Private data is now a very public issue. For the first time in history, people recognise that businesses store their information and they want to know how – and why. They want to know why websites need their email address so badly, and they understand that private photos can be hacked.
Privacy and security are legitimate concerns for everyone who hands over information about themselves. But some businesses don’t share that opinion. Or, if the business understands the value of data, it has yet to do anything about protecting it.
Your business may have all kinds of excuses for this. Your CEO may think that data management is too expensive, or that workflows are too ingrained to be changed. You might think your business is too small to be hacked, or too big to be affected by a breach.
But no matter how many excuses you have, your customers are getting smarter. They know the value of data, and they want to trust you to understand it too.
Data silos contain all kinds of data; some that could identify a person, and some that cannot. The diversity of these data sets is staggering. Names, addresses and telephone numbers are fairly standard, but as our use of mobile devices evolves, millions of other records are being stored alongside contact records.
A company like Google or Facebook also holds our location information, the details of our closest friends, and an algorithm that can pick out our facial features. The wearable devices we carry around are counting the steps we take and snapping photos of the world around us.
At the same time, our digital environment is constantly generating and saving data. The equipment we use at home, and at work, is generating reams of data about itself and its users. The Internet of Things is the next logical stage in our digital evolution, where the machines around us can constantly report their status back to their peers. And all of this data has value.
Data, whether big or small, presents huge opportunities for businesses and marketers. Yet there is a weak link in the chain: poor data management.
Data needs to be held securely, and quality must be maintained to prevent error, misuse and waste. But according to a Telegraph report, half of British consumers believe that their personal data could be compromised and used for malicious purposes.
Media attention has placed a spotlight on data and highlights just how dependent businesses are on it. Far from being an asset, or an abstract, it is now a personal matter. 59 per cent of users surveyed said that they had experienced a problem relating to data protection; a huge number, when we strive so hard to comply with the law.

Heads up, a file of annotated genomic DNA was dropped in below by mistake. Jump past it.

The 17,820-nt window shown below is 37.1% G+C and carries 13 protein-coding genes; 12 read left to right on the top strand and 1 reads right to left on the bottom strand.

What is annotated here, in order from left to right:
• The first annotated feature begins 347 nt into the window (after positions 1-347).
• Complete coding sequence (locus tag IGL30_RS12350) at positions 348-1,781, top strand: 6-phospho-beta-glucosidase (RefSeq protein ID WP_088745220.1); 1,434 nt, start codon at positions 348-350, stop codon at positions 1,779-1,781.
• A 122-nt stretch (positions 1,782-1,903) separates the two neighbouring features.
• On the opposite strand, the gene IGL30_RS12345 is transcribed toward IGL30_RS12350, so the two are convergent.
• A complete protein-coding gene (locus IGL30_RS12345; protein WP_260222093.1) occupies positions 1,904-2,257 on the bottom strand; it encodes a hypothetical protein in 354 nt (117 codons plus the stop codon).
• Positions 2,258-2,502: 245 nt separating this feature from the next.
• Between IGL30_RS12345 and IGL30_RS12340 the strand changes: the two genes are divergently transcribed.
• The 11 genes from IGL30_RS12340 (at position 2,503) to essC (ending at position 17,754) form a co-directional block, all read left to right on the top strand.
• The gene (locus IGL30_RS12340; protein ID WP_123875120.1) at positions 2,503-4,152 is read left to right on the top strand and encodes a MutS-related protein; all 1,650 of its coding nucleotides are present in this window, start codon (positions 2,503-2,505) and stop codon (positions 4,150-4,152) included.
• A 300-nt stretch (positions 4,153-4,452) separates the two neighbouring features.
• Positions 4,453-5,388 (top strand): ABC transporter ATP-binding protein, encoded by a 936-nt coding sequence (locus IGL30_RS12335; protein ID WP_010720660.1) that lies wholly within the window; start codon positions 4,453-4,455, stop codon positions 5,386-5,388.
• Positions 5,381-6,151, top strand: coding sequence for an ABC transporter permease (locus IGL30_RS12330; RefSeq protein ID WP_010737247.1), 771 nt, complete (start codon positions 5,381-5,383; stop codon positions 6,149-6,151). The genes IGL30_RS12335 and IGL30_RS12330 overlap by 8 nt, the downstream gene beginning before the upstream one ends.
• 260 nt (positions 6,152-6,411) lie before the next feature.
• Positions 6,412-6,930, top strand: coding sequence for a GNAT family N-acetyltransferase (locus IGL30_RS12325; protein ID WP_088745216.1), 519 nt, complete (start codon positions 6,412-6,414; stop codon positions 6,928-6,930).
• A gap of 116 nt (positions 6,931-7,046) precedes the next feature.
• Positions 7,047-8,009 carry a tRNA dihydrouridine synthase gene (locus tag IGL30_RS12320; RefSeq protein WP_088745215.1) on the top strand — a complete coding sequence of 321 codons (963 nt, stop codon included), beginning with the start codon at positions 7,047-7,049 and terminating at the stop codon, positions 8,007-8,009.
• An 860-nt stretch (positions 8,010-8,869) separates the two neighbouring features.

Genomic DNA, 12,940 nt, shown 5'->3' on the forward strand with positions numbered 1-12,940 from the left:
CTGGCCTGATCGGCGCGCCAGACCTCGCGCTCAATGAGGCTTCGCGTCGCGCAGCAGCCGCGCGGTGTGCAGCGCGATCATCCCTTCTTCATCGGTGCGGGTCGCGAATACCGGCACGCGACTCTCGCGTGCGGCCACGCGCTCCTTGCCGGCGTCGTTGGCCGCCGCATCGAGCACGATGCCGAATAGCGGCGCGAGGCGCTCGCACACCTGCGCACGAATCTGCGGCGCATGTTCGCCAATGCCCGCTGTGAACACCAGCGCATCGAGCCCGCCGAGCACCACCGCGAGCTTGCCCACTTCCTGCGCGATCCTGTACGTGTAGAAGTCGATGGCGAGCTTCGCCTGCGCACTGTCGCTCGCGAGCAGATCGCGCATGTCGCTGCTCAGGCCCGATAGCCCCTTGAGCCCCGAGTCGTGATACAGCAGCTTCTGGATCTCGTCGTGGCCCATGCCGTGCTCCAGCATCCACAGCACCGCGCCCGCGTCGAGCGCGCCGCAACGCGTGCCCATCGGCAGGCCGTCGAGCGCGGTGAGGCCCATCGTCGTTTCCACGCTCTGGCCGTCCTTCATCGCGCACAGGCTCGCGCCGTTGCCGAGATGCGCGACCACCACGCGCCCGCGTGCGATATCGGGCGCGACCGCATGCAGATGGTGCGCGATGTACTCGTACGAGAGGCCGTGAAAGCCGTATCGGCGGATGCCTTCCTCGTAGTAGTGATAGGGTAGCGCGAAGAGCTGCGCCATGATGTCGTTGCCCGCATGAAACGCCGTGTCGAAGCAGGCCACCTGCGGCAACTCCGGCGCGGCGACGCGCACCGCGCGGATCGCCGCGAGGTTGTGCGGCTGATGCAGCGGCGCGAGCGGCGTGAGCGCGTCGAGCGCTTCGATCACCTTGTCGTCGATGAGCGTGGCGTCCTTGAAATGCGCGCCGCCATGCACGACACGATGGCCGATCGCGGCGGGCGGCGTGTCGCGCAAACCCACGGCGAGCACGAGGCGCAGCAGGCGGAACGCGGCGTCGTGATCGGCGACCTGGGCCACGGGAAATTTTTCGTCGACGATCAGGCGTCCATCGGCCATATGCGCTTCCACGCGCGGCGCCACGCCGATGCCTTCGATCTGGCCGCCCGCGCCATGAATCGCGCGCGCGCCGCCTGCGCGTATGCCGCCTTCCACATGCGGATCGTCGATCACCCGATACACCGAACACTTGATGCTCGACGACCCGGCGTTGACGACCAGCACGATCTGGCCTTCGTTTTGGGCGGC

The Telegraph report highlights the consequences of letting data quality slip. It demonstrates how savvy customers feel about their data and the businesses that hold and use it. Many have simply lost their trust, and they are taking their privacy into their own hands by deliberately forcing the data to be inaccurate. One-third of those surveyed said that they had introduced fake information into their own records to protect their privacy. (53 per cent simply avoid giving any accurate data at all.)
Data owners are effectively scrambling their personal details, just in case the worst happens and another party misuses a database. These customers are protecting themselves against faulty data management and irresponsible businesses, because they know there are businesses out there that don’t take their data seriously enough.
Will your business be the one they can actually trust?
The Cost of Lost Confidence
If out of date data could be considered wasteful, then data that has been intentionally obfuscated is positively useless.
If your customers are typing in inaccurate ages, hiding their locations or deliberately misspelling their address, there is absolutely no way that their data can be used for accurate reporting or profitable outcomes. In many cases, no amount of data cleansing can correct those intentional errors; they are simply a wasted opportunity for the business.
The survey we’ve mentioned also highlighted the fact that users recognise the value of their own data, even if the business does not. Some valued their information at more than €10,000, while many understood that a single record was worth more than €1,000. From loyalty campaigns to market segmentation, businesses must also know just how critical accurate data is to their future profitability.
Finally, consider this: respondents valued data integrity as highly as the quality of the business’ products and services. That proves that data management, quality and security are already part of the buying decision for many users. Data management and data quality are effectively an extra dimension to brand reputation, and we will all pay more attention to this over the coming months and years.
If your business does not yet have a data quality plan in place, it’s not too late to begin the journey.
Your chief data officer should be tasked with aligning business objectives with the effective management of data; that means making sure your customers must have confidence in what you’re doing.
Marketing teams need access to quality data – not deliberately mangled records, or incomplete personal profiles. And the IT department should be storing clean, deduplicated data in a secure fashion, rather than being forced to archive messy, dirty databases full of records that should have been purged.
By caring about their data, your customers are asking you to care, too. They are asking you to place a value on data as an asset, and they are demanding that their own personal data is protected. If you focus on caring for their data, your brand reputation will be protected, and your customers are more likely to stay loyal to your business as it grows.